As readers of my column know, I am an avid promoter of site-specific artworks, and I’m not alone. The kinds of conversations we are having today about site-specificity first started with the rise of the minimalist art movement in the late 1960s and early 1970s. Since then, a slew of literature has been written on the subject, with the term itself becoming a mawkishly overused buzz word.
While site-specific artworks are generally understood as works of art that reflect the identity and characteristics of a given place, the particulars of what this definition actually means is up for debate. We may assume that qualities like geography, architecture, and commerce constitute some of the integral characteristics of a site, but these features can fluctuate in importance and take on different meanings for different people.
The passage of time can also drastically change the meaning of a certain place and the associating characteristics that define it. Can we, for example, consider an artwork’s representation of history to be site-specific if its portrayal of events runs counter to a new perception or evaluation of the past?
Furthermore, will the site-specific art of “now” have any bearing on its locale in 50 or 100 years? If not, does that work still constitute a site-specific artwork by virtue of its already existing in that space? To make matters even more confusing, what even counts as a “site”? Is it physical or imagined? If it’s the latter, is a site culturally constructed or purely subjective? My queries could go on and on…
In her new work, Deep Times > Portals > Particles > & Pulls, collage artist Maggie Groat has addressed a number of the ambiguities regarding site-specificity and the philosophically fraught questions surrounding it. Commissioned by Infrastructure Ontario, Groat’s piece is installed at the construction site of Toronto’s new courthouse at 10 Armoury Street. In preparation for the construction, Infrastructure Ontario unearthed a wealth of archeological artifacts from when the site was known as “The Ward,” a now forgotten Toronto neighbourhood that was once home to impoverished Canadian immigrants from countries like Ireland, pre-Civil War America, China, Russia and Italy.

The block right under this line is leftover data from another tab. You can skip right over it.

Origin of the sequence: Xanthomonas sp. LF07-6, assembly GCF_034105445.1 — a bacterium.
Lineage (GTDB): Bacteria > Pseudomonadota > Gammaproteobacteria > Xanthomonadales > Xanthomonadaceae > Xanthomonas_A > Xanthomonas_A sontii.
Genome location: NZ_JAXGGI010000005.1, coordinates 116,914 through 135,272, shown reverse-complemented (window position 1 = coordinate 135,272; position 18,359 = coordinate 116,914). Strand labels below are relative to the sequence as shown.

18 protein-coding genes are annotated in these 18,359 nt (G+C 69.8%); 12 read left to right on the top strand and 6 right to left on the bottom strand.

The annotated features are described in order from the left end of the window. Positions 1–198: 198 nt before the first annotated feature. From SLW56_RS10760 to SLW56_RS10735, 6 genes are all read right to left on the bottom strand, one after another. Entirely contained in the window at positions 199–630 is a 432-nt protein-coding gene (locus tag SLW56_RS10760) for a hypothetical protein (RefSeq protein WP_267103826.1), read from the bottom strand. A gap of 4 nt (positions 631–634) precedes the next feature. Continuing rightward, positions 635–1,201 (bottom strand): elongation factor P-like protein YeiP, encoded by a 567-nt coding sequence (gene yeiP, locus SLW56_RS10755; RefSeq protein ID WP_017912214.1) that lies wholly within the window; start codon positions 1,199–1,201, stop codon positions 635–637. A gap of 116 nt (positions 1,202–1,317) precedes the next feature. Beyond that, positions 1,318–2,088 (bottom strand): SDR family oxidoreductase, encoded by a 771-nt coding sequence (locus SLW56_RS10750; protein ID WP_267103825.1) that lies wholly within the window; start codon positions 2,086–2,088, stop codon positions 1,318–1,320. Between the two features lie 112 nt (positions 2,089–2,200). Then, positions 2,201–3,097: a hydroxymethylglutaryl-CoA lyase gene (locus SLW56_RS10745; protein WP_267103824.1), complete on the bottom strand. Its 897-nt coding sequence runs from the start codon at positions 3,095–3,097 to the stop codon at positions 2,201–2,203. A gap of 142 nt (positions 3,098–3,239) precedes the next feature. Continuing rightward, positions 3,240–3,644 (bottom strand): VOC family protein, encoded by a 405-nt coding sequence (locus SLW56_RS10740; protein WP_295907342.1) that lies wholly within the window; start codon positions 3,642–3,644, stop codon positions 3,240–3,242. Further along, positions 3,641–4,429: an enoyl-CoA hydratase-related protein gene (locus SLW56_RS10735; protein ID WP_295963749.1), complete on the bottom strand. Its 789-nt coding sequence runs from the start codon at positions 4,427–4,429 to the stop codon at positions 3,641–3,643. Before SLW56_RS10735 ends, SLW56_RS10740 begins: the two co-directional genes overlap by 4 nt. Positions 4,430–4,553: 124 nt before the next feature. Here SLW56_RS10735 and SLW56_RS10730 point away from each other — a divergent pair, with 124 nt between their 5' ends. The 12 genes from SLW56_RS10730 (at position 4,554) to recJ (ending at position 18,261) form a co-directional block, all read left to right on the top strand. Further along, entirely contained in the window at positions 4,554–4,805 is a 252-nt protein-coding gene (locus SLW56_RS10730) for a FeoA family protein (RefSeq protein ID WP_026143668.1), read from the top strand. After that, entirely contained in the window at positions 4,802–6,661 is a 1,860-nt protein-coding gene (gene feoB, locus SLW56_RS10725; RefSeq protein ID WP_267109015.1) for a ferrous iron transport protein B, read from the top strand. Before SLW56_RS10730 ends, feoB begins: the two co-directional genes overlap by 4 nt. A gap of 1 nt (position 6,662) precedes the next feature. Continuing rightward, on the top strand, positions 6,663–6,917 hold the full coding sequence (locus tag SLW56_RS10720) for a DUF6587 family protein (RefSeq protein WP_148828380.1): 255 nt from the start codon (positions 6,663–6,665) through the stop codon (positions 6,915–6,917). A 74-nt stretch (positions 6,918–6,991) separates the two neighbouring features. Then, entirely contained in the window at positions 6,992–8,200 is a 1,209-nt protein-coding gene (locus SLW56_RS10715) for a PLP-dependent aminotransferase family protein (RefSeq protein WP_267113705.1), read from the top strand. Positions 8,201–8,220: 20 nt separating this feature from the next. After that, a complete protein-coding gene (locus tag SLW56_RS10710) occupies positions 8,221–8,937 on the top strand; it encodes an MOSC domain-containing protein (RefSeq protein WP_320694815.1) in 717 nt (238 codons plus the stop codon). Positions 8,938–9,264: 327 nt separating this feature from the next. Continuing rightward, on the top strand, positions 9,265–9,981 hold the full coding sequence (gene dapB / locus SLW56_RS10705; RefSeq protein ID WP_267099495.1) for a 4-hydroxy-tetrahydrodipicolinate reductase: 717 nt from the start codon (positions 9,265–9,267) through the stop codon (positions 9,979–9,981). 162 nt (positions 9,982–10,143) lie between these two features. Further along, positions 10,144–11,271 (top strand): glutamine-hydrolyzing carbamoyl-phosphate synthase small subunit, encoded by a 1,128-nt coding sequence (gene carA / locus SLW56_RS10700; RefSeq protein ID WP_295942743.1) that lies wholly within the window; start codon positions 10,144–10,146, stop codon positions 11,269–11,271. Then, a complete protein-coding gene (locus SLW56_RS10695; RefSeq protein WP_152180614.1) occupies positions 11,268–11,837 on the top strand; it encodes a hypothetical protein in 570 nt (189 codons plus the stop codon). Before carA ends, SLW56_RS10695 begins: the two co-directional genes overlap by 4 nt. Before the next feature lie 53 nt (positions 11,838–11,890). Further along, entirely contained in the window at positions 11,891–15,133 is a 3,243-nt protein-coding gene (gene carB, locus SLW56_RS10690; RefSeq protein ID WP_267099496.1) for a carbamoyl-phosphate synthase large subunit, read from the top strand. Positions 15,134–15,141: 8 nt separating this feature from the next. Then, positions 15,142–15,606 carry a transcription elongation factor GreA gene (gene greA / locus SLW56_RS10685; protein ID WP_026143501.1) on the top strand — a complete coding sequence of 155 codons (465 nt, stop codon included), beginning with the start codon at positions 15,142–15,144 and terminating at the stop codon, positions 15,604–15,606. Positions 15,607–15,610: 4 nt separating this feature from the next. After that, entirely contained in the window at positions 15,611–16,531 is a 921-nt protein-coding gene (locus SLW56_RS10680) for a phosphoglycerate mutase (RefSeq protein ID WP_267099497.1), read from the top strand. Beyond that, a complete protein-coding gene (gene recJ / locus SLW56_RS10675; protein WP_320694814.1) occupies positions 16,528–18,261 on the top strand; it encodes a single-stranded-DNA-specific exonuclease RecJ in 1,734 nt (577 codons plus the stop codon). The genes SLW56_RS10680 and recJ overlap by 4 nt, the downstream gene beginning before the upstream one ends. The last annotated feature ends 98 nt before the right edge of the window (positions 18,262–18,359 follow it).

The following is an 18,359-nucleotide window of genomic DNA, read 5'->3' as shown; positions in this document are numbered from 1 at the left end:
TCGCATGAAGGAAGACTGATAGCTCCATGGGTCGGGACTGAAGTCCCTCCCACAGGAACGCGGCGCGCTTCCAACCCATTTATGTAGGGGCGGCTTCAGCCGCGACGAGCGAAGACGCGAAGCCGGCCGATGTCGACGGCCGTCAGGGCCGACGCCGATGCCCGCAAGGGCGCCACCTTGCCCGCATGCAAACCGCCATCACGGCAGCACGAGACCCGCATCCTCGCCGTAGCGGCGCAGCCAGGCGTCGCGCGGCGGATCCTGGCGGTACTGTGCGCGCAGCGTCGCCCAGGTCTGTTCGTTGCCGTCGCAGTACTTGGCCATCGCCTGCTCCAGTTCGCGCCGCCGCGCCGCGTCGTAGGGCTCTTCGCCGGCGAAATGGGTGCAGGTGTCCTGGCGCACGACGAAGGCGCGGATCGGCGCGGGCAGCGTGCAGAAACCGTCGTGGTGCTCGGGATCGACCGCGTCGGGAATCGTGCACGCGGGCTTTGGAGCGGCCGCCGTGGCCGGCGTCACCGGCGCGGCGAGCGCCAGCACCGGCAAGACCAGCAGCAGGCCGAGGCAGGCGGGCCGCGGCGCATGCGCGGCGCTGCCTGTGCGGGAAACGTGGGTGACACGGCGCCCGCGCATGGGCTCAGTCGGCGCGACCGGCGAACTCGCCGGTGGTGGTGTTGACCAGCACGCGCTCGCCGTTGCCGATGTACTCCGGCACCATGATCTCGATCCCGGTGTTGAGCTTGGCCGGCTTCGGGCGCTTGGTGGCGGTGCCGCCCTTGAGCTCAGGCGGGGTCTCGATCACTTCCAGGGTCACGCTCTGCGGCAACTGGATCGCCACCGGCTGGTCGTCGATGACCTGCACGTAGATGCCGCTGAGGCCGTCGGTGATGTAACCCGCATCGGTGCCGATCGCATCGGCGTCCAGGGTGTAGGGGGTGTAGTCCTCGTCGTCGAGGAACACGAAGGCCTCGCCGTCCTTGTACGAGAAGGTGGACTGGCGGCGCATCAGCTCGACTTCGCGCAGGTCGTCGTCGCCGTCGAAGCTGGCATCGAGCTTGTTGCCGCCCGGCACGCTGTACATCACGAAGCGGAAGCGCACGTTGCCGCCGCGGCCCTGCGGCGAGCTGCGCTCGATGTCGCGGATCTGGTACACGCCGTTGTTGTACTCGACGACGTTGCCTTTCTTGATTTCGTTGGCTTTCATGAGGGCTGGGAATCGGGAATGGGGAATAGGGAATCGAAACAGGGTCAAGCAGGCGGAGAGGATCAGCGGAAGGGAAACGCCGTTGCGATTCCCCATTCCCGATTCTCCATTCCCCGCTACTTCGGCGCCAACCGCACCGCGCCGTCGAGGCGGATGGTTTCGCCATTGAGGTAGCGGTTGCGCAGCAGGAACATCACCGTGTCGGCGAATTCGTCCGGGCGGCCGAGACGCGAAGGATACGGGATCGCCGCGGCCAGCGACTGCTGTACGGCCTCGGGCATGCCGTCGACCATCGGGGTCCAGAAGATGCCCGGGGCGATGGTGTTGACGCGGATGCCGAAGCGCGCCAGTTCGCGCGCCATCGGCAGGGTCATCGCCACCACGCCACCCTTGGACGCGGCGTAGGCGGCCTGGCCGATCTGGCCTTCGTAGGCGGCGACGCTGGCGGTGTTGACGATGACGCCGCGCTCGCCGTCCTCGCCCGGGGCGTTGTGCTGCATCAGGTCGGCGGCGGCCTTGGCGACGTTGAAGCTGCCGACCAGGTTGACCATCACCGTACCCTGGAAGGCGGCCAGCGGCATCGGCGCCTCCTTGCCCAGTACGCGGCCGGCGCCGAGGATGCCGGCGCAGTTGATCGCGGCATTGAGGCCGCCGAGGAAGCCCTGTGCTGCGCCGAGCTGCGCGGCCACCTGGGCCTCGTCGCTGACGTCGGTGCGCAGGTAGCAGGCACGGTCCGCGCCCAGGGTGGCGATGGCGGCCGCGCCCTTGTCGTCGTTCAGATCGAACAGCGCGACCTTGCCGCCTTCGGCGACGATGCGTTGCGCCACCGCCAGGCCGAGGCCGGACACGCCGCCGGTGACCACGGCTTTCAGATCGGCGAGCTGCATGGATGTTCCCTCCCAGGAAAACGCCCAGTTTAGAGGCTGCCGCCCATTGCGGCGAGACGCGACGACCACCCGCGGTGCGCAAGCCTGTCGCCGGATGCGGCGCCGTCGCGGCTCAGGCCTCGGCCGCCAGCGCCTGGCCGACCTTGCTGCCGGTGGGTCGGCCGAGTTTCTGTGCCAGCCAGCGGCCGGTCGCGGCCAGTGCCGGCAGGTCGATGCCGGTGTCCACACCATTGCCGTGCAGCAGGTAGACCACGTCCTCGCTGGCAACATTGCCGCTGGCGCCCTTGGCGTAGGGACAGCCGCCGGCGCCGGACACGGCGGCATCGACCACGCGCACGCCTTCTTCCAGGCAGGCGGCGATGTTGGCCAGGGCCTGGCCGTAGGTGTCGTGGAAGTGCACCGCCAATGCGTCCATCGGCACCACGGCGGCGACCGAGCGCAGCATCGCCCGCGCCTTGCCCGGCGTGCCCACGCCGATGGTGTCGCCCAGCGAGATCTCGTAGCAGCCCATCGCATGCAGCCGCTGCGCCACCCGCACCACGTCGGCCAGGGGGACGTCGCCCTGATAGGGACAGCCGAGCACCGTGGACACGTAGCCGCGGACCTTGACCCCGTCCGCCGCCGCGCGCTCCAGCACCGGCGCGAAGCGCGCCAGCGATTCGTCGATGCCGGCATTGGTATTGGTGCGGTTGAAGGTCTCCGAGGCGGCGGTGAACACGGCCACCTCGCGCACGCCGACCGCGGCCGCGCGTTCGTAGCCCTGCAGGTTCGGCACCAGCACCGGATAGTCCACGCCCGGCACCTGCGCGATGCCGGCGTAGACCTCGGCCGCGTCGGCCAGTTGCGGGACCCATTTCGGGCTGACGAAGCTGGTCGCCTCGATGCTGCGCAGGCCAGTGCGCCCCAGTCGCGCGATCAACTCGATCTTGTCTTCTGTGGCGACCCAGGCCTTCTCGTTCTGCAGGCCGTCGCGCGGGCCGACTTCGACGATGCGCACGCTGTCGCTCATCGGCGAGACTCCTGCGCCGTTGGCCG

With a black background that evokes a sense of the cosmos, Groat’s mural reveals a myriad of images inspired by her time with the archeological findings and the history of the site. These objects, however, are not what you would necessarily expect to see. Most of the images are fragments of photographs or close-ups on the margins of images. The cut-and-paste effect highlights the juxtaposition between objects while simultaneously evoking connections between them.
When seen individually, the figures appear as if placed at random, mirroring the disparate assortment of objects uncovered when the artifacts were first found. But when viewed together, Groat’s fragments give the impression of being assembled with the utmost precision, creating a strange sense of harmony within the piece. The collage is akin to found poetry — a kind of writing where supposedly random words and phrases (or in this case images) are brought together to create a new meaning through re-contextualization.
Distributed throughout the collage are what Groat describes as “imperfect portals” — large, broken circles that act as potential “entry points” into the piece’s non-linear flow. While various objects at first appear to be rotating around these pivotal openings, the orbits slowly break apart as the images move further and further away from the spurious center (hence the phrase “portals, particles and pulls” in the work’s title). For Groat, this repetition of shifting circles creates “a sense of momentum, of folding and unfolding, [evoking the] imperfect symmetry of history, past and present.”
Groat isn’t interested in providing a taxonomic description of the collage’s images and the way in which they connect to the archeological findings. Instead, she would rather let people interpret or even create their own connections. One of the reasons for this is that Groat’s archival-based collage looks to the future just as much as it does to the past. Instead of thinking about her piece in terms of centuries, Groat has conceptualized it in terms of millennia, using the artwork as a platform to conjecture about the potential futures of the site. These imagined futures not only create an opening for new histories, but also foster a novel sense of place in the present.
Groat’s piece, then, collapses all of our contradictory definitions about site-specificity and condenses them into one work, thereby both validating and undermining our preconceived notions. By hypothesizing possible pasts, presents, and futures, Deep Times helps the viewer to envision various potentialities for the site, and in doing so makes those speculations a feature of the place itself. Rather than creating a site-specific artwork that seeks to bring forth the current, manifest characteristics of an area, Groat has instead created a work of art that is site-specific based on conjectures of what the site could be for the viewer.